Feedback Thread: DIP 1034--Add a Bottom Type (reboot)--Final Review

Dennis dkorpel at
Tue Sep 22 15:08:04 UTC 2020

On Tuesday, 22 September 2020 at 14:16:19 UTC, Steven 
Schveighoffer wrote:
> ```
> int x;
> int bar();
> auto foo() {
>     cast(noreturn) (x = bar()); // same as {x = bar(); 
> assert(0);}
> }
> ```
> This is odd, and I'm not understanding the reason for the cast 
> if you aren't assigning.

This code has no reason, it's just an example of the rewrite that 
happens with `cast(noreturn)`. It could actually be useful in 
generic code, or when you are using a function that is noreturn 
but does not have the correct return type.
// someone else's code
void panic(string msg);

// your code:
auto f = () => cast(noreturn) panic("error");

> Also, earlier you say that you can declare a noreturn variable, 
> but as long as you don't use it, you don't generate the assert 
> 0. Is this example a contradiction of that?

I don't think so, the example does not declare a local variable. 
I could rewrite it to this:

import std;
int x;
int bar();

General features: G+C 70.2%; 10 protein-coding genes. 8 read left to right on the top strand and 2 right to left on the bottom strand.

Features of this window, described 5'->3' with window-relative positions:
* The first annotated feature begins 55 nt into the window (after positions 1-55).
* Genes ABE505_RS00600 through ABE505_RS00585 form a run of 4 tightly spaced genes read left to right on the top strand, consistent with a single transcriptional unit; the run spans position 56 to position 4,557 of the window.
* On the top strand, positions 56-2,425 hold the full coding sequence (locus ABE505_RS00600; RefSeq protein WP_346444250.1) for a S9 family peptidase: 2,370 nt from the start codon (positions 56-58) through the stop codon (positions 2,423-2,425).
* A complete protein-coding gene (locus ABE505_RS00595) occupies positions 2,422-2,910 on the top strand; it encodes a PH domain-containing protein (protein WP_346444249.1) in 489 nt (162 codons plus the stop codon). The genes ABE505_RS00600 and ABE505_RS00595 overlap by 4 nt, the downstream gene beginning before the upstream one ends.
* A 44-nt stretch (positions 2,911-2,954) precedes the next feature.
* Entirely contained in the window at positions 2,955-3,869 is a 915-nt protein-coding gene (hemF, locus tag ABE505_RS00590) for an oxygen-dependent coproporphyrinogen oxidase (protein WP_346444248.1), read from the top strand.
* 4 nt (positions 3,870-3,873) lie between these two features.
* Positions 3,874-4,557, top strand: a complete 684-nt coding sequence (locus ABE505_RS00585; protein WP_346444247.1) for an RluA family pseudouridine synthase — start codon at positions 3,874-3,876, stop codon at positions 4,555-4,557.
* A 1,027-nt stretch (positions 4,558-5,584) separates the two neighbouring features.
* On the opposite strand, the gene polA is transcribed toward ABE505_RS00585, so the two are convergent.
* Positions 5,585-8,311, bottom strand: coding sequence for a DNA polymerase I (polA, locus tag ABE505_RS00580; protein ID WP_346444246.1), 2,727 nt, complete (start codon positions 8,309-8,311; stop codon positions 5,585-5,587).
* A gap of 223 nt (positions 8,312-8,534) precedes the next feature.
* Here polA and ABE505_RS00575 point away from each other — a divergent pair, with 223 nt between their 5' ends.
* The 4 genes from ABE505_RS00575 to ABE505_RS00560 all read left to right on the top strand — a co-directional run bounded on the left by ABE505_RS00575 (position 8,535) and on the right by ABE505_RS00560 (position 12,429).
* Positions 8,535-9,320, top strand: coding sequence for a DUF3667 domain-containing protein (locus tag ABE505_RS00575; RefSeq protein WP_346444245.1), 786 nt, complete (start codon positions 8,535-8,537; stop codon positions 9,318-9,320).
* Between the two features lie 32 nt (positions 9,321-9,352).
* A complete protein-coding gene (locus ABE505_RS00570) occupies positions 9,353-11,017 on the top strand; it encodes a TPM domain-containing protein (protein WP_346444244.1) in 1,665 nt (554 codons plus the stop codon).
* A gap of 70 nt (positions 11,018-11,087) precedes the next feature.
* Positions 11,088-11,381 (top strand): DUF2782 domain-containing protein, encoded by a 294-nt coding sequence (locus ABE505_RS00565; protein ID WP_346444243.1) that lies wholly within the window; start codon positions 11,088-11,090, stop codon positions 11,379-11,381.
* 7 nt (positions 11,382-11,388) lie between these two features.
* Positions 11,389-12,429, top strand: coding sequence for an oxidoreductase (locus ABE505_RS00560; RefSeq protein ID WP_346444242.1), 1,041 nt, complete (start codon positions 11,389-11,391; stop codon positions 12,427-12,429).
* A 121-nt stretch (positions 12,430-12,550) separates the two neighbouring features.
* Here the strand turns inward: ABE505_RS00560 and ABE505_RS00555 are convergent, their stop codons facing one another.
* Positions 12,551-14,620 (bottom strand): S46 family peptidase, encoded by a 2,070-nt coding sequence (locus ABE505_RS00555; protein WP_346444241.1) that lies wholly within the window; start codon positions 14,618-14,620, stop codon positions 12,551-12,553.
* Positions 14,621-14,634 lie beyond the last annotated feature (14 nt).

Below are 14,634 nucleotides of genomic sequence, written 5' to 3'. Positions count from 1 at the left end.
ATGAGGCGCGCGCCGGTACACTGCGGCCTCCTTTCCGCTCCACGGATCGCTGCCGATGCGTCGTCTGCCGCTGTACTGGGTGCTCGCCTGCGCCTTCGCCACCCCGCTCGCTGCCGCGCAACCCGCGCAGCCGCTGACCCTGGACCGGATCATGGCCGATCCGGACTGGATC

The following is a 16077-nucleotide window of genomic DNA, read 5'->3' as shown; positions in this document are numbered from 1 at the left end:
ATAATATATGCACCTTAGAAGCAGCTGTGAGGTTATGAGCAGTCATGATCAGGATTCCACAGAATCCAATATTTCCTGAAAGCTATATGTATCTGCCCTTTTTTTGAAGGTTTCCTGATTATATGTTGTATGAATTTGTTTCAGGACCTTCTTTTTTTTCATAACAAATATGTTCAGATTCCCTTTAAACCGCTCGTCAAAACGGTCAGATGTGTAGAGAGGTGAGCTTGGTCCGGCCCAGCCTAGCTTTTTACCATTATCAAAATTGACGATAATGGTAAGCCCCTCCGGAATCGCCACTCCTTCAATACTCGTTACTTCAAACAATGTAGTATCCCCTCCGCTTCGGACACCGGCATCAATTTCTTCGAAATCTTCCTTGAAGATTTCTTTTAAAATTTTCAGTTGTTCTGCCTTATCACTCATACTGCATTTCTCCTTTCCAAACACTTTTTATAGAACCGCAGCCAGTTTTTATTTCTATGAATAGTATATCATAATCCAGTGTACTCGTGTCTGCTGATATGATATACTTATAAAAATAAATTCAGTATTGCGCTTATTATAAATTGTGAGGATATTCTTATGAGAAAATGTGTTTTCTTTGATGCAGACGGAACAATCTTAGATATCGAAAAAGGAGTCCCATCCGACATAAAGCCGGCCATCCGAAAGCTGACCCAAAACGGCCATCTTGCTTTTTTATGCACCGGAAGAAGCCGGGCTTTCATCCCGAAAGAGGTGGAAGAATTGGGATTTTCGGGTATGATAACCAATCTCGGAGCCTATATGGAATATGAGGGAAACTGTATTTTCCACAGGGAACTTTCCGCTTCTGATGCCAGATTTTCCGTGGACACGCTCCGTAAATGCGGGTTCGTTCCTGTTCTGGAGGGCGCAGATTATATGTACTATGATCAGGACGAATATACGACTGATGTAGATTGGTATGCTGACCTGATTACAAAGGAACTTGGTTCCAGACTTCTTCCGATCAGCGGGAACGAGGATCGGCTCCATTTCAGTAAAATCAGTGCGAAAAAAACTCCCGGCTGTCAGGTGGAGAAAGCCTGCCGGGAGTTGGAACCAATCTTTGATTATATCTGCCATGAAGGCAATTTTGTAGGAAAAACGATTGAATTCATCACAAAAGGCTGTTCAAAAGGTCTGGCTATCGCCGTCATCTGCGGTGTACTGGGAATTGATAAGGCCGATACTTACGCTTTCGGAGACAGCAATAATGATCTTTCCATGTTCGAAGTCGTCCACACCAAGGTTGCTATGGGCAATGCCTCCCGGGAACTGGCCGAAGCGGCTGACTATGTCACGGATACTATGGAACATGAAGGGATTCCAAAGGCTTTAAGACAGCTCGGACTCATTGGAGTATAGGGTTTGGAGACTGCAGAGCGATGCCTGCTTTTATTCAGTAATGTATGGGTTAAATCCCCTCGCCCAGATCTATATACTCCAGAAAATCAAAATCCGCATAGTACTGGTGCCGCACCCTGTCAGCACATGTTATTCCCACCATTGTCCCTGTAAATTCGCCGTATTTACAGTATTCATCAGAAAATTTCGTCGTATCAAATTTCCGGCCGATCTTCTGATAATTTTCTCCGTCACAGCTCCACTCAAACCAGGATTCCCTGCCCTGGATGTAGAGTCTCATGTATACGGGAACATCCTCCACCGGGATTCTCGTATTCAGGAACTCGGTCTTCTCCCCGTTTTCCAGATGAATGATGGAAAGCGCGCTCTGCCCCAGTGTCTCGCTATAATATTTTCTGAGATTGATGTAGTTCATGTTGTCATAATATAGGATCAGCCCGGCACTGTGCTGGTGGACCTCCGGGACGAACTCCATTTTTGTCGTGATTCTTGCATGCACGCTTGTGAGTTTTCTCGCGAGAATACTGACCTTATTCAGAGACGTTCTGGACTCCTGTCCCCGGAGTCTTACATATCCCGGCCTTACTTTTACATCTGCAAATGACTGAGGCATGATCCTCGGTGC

auto foo() {
     noreturn y; // no assert here yet
     writeln("this will get printed");
     y = cast(noreturn) (x = bar());
     // here it results in assert(0)

The reason for this is argued by Johannes Loher here:$14fk$

> ```
> /* 6 */ !(is(T == function)) || is(noreturn* : T)
> /* 7 */ !(is(T == delegate)) || is(noreturn* : T)
> ```
> What are these trying to say? I think these rules need some 
> clarification or rewriting

In formal logic, "(not p) or q" is equivalent to "if p then q", 
so it means "if T is a function/delegate, noreturn* implicitly 
converts to it". The DIP follows the rules up with a short 

> 5, 6 and 7 mean that null (which is of type noreturn*) may 
> still be assigned to a function pointer or array.

The point is that these things should still be allowed when 
`typeof(null)` becomes equivalent to `noreturn*`:
int[] a = null;
void function() f = null;
void delegate() d = null;
Object o = null;
(I just realized I have no rule for `T == class`. I sometimes 
forget classes exist in D :p)

I'll try to make it clearer.

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